Oflag IX-A/H

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Oflag IX-A
Spangenberg, Hesse
Schloss Spangenberg
Schloss Spangenberg
Oflag IX-A is located in Germany
Oflag IX-A
Oflag IX-A
Coordinates51°7′9.86″N 9°39′43.51″E / 51.1194056°N 9.6620861°E / 51.1194056; 9.6620861
TypePrisoner-of-war camp
Site information
Controlled by Nazi Germany
Site history
In use1939–1945
Garrison information
OccupantsFrench and British officers

Oflag IX-A was a World War II German prisoner-of-war camp located in Spangenberg Castle in the small town of Spangenberg in northeastern Hesse, Germany.

Camp history[edit]

The camp was opened in October 1939 as Oflag IX-A[1] to house POWs from the British Royal Air Force and the French Armée de l'Air.[2] The camp was renamed Oflag IX-A/H (Hauptlager, "Main camp") in June 1940,[1] after Oflag IX-C at Rotenburg an der Fulda became a sub-camp (Zweiglager) designated Oflag IX-A/Z.[3]

The first person to escape from the camp was Flight Lieutenant Howard Wardle in August 1940, but he was recaptured and sent to Oflag IV-C at Colditz Castle.[4]

On the 21 October 1940 the POW Eric Foster was one of twenty-six selected to move to Spangenberg from Dulag Luft.[5] In his autobiography Foster stated "Dulag Luft had been described as the best camp in Germany... Spangenberg was described as the end of hope."[6] Foster explained though the Schloss, upon arrival, looked like a fairy castle from a Hans Christian Andersen story,[7] he would soon learn to hate the castle as a POW camp.[7] He noted the castle had foul smelling hogs in the moat. The manner of the guards upon arrival was rough and very unpleasant when compared to other camps[8] and the discipline was unusual and severe.[8] Foster described the sleeping quarters as a former Banqueting Hall used as a dormitory. This dormitory was at the top of a spiral staircase and this room had very bad lighting. The lighting in the room came from four fifteen watt bulbs.[9] The room consisted of many double bunk beds.[9] The camp was closed in February 1941 but reopened in July when it was used for housing RAF and British Army officers.[2] Many of the prisoners were temporarily transported to Torun, Poland in this time frame.[10]

On 3 September 1941 three RAF officers, Dominic Bruce, Peter Tunstall and Eustace Newborn, escaped disguised as members of a civilian Swiss Red Cross Commission. They passed through the gate and then, wearing faked Luftwaffe uniforms, headed to an airfield near Kassel intending to steal a Ju 52, which Newborn had flown before the war, and fly home. Unfortunately, they were detected before they could start the plane, so they decided to find another less well guarded aerodrome. After ten days, they were challenged by a former Spangenberg guard and arrested.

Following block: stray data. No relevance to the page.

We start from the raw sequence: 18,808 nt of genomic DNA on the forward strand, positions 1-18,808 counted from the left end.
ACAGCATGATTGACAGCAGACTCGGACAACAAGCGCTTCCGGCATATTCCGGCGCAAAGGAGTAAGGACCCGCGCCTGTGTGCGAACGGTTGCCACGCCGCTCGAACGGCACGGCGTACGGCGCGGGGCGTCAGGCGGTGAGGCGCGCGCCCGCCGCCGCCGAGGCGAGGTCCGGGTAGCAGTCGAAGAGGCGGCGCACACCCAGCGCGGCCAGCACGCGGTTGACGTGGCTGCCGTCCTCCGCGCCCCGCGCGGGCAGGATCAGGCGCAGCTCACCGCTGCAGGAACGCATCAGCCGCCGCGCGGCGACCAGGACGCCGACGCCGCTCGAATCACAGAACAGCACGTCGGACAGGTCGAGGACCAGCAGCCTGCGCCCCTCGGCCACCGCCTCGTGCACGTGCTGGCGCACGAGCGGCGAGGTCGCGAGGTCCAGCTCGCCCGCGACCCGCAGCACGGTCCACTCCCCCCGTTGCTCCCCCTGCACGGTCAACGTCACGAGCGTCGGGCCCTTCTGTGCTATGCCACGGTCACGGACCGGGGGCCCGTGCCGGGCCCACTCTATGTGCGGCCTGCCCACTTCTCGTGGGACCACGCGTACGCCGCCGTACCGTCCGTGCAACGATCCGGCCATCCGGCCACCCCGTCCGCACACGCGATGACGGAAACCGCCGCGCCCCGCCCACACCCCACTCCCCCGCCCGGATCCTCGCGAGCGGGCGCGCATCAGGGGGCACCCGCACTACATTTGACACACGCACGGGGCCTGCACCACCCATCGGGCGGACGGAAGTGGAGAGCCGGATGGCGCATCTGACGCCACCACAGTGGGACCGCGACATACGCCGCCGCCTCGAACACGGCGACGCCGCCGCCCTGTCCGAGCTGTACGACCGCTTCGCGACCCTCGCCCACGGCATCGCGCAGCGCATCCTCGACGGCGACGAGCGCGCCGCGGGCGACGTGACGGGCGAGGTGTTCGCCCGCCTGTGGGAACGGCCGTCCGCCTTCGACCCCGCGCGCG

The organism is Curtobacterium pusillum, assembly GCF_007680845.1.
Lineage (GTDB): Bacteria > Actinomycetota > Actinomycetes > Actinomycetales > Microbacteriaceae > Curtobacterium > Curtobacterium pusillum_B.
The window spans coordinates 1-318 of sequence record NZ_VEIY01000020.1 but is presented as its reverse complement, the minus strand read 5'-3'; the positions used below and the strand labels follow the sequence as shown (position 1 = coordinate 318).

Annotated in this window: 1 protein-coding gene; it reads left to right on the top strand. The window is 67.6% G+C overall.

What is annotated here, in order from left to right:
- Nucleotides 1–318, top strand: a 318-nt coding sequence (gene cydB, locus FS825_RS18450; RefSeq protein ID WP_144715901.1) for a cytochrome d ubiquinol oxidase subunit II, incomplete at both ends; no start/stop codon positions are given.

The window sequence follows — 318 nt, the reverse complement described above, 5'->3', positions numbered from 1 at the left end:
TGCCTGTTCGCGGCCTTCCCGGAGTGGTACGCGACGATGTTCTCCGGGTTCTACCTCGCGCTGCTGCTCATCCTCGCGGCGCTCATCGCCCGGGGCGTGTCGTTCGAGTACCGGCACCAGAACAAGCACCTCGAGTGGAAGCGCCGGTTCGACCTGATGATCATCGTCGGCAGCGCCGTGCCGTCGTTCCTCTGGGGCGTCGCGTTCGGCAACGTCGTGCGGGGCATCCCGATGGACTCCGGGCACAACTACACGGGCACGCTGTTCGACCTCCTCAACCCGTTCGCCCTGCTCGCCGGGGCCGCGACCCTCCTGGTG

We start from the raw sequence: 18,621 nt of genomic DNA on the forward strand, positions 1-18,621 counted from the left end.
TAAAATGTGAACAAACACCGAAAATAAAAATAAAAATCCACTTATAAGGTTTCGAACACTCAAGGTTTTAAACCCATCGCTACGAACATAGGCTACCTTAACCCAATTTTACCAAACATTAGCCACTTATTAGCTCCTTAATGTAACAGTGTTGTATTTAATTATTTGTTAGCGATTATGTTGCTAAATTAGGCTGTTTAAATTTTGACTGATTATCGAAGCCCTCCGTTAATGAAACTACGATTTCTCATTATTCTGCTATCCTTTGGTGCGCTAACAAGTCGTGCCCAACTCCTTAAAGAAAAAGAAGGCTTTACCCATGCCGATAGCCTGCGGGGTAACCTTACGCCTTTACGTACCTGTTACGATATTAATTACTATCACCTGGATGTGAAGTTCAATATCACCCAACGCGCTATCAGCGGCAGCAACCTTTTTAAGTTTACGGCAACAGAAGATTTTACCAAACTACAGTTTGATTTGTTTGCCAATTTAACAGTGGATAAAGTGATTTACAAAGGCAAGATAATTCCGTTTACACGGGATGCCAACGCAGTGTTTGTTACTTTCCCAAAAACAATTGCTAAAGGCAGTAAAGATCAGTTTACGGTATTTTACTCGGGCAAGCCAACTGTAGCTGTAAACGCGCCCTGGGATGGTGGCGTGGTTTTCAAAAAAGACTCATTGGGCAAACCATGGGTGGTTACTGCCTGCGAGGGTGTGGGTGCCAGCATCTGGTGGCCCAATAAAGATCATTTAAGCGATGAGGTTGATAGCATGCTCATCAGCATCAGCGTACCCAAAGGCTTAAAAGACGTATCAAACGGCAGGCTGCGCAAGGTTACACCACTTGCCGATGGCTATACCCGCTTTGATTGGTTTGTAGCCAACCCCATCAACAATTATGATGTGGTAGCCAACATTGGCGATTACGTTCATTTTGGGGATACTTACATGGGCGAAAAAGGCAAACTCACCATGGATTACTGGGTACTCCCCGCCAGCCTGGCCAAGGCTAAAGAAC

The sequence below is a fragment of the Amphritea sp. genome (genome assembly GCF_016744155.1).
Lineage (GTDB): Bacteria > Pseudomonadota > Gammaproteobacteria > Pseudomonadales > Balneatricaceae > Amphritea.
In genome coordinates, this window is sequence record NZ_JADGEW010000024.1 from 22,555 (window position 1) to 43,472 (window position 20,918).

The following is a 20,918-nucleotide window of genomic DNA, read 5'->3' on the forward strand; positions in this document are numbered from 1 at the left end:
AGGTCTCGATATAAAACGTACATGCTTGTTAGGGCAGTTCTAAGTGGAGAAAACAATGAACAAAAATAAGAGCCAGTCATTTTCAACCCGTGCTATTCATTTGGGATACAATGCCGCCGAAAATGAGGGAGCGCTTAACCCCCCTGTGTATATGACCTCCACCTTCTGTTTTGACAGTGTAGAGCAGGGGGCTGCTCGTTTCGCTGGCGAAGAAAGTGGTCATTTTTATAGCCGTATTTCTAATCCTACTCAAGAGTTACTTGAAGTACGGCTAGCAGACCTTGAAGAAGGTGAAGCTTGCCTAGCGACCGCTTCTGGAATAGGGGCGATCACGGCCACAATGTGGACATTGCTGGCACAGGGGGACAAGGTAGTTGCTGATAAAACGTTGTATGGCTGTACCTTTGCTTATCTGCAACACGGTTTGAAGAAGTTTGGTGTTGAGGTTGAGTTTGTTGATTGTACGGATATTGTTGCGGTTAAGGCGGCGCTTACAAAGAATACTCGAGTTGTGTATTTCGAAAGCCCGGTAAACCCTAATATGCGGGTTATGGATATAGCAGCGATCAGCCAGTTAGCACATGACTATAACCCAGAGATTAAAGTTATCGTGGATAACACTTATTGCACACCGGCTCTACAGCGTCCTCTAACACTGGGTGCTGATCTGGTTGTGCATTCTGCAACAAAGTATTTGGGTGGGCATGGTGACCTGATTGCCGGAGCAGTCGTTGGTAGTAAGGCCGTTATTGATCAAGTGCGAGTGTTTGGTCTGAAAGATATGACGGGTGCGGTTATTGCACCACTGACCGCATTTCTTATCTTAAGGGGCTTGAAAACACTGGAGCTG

The Germans marched the prisoners east on March 29, 1945, and some 25 escaped as they left the castle (see Eric Foster's autobiography). The Americans liberated the camp's inmates at Lengefeld unterm Stein on 4 April.[11] Spangenberg Castle was destroyed by American bombs after Oflag IX A/H had left.[2]

Notable prisoners[edit]

The following prisoners are known to have been held at the camp:;[12]

See also[edit]


  1. ^ a b Mattiello (1986), p.206
  2. ^ a b c WO208/3293 The National Archives Official Camp History O9A/H & O9A/Z
  3. ^ Mattiello (1986), p.207
  4. ^ Reid (1952), p.65
  5. ^ Foster (1992), pp. 70–71.
  6. ^ Foster (1992), p. 71.
  7. ^ a b Foster (1992), p. 73.
  8. ^ a b Foster (1992), p. 77.
  9. ^ a b Foster (1992), p. 78.
  10. ^ Foster (1992), pp. 87–89.
  11. ^ "The History Press | the March East 1945".
  12. ^ Rollings (2003), Appendix II
  13. ^ Robin Mackie (2004). "Shaw, Brian Duncan (1898-1999)". Oxford Dictionary of National Biography (online ed.). Oxford University Press. doi:10.1093/ref:odnb/73575. (Subscription or UK public library membership required.)
  • Foster, Eric (1 February 1992). Life Hangs by a Silken Thread: An Autobiography by Squadron Leader. England: Astia Publishing. ISBN 978-0951898307.
  • Mansel, John. "The Mansel Diaries" (1977). Privately printed. ISBN 0950391115
  • Mattiello, G.; Vogt, Wolfgang (1986). Deutsche Kriegsgefangenen-und Internierten einrichtungen 1939–1945 [German prisoners of war and internee facilities 1939-1945] (in German). Koblenz: Selbstverlag.
  • Reid, P.R. (1952). The Colditz Story. Hodder & Stoughton.
  • Rollings, Charles (2003). Wire and Walls : RAF prisoners of war in Itzehoe, Spangenberg and Thorn 1939-42. Hersham, Surrey: Ian Allan Publishing. ISBN 0-7110-2991-1.